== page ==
I am an experienced Java programmer who received the raspberry pi for Christmas. Unfortunately, it appears that only Python is installed in it. What command do I type at the start command line where I would usually type startx to install the JDK and Jre
[Note: Later in 2013 the Pi Foundation announced Raspbian now ships with Oracle hard-float.]
The oracle 8 preview works for me, thus far. Compiling is slow on the pi, surprise, but the jre seems to run quite fast once it loads. I think bearbin's answer is pretty definitive but if you want a simple way to try oracle:
That will only work for your current shell. To make it the default from now on, add this to
Note you must log in again to make
To install the Java Runtime Environment (JRE) run the following command:
This installs the Java JRE (Java Runtime Environment) which will allow you to run applications written in Java.
To install the JDK run the command:
This allows you to compile Java applications to bytecode.
If you want the Oracle Java VM, which is a lot faster (optimized for embedded arm CPUs) and is also a developer preview (applications maybe buggy or crash) until some time into the future. Instead of the above instructions you need to download the file called
Remember to download the Oracle Java system on your Pi, or you won't be able to install it.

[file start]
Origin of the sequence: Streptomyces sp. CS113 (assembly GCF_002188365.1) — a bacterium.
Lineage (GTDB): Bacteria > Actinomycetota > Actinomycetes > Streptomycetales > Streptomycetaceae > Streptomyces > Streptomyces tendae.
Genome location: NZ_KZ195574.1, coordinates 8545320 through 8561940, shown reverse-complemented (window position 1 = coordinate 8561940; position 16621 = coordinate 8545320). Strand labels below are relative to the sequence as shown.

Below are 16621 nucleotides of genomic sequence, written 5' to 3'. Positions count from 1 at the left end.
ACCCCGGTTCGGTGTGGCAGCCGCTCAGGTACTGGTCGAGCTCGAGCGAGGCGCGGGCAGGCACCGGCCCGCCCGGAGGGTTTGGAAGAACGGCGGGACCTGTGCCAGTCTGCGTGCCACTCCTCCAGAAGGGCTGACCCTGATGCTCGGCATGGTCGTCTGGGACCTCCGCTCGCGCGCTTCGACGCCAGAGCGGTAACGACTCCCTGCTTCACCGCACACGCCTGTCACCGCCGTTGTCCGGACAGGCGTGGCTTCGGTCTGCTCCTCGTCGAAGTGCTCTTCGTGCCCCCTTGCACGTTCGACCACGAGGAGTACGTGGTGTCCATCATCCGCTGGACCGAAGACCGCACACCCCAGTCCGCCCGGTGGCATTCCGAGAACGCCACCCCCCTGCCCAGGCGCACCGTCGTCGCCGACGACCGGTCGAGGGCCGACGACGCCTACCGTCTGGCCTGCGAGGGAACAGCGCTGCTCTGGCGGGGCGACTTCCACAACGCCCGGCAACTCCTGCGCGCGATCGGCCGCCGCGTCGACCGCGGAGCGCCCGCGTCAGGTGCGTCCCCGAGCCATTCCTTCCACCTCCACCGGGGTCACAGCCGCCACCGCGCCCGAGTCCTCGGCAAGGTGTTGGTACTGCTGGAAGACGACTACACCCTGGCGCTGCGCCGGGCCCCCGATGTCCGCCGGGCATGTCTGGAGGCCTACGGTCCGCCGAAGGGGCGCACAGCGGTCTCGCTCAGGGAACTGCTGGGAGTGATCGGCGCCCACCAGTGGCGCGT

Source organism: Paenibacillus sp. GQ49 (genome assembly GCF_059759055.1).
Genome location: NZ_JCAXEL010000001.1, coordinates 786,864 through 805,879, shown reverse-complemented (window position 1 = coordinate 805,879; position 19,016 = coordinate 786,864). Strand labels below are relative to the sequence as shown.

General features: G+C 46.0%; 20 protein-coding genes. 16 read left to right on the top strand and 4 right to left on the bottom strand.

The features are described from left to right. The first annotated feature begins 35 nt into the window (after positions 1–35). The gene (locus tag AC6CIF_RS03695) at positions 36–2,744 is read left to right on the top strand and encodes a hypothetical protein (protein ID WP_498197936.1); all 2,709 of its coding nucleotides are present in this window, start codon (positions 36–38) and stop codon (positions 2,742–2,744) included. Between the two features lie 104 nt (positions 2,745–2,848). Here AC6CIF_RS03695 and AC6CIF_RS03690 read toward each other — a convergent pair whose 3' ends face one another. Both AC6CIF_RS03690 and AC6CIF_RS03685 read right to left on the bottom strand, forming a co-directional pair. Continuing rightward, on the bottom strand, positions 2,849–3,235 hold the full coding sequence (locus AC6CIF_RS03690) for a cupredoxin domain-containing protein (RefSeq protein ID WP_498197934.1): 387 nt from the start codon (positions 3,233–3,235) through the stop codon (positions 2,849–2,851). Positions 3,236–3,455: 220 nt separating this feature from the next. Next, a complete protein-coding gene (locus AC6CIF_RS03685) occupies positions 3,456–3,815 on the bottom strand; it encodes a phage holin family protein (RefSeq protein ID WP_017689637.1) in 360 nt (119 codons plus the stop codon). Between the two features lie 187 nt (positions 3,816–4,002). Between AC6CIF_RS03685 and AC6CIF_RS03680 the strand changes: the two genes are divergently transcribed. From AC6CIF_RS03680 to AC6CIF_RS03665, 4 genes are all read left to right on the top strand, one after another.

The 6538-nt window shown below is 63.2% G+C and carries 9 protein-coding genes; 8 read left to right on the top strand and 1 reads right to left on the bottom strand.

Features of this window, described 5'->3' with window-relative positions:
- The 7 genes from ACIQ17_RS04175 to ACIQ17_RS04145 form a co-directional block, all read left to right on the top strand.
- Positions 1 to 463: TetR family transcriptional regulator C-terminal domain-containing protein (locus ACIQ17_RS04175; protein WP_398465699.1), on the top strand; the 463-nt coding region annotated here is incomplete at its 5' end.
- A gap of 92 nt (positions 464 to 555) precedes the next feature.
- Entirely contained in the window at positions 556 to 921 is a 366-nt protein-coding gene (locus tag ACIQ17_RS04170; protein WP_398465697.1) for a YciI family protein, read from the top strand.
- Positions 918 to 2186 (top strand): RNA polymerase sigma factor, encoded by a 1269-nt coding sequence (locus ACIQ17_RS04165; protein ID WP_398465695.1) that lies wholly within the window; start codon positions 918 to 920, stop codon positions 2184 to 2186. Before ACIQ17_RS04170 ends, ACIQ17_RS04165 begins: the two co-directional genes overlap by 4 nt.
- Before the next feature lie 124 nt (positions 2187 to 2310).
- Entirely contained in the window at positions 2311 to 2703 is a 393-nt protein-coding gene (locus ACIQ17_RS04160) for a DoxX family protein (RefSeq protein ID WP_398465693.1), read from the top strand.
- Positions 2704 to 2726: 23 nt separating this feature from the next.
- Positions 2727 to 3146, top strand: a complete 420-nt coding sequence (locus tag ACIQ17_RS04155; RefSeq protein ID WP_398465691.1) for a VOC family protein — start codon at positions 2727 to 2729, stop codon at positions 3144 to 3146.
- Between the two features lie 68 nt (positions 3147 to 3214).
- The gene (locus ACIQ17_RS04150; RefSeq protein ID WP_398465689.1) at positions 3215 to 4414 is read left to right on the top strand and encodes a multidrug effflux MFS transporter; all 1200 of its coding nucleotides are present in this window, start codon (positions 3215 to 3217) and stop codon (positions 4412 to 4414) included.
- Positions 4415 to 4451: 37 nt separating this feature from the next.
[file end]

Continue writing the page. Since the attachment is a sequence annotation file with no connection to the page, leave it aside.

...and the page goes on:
To install the Oracle Java System:
Then it is all installed.
Another thing, if you have more then one Java runtime installed you have to check which version you use with the command
Then you are using another java runtime. You can resolve the issue by running
and choosing the OpenJDK or Oracle option.
Installing Oracle Java 7 JDK (but not JRE) hard-float for RPi is now as stunningly easy as:
I used to go through the old processes that were linked above, but since they easyfied it, now I just do this.
This is OpenJDK 6.
Oracle JDK is not available in armhf flavor, so you have to use a soft-float image to use it.
Oracle have provided a step by step guide of how to setup Java SE Embedded on a Raspberry Pi device. They include information on the essential linux setup and some details of optional tweaking/optimisations
Nowadays, instead of the Early Access JDK 8, you can install the hardfloat version of Oracle JDK 7, which has full support from Oracle (unlike the JDK 8).
Oracle's current download page (the same as other Java releases): http://www.oracle.com/technetwork/java/javase/downloads/index.html
(No JRE is available, you need to download the full JDK).
For installation, you can refer to bearbin's answer.
protected by jandjorgensen Dec 2 '13 at 21:47
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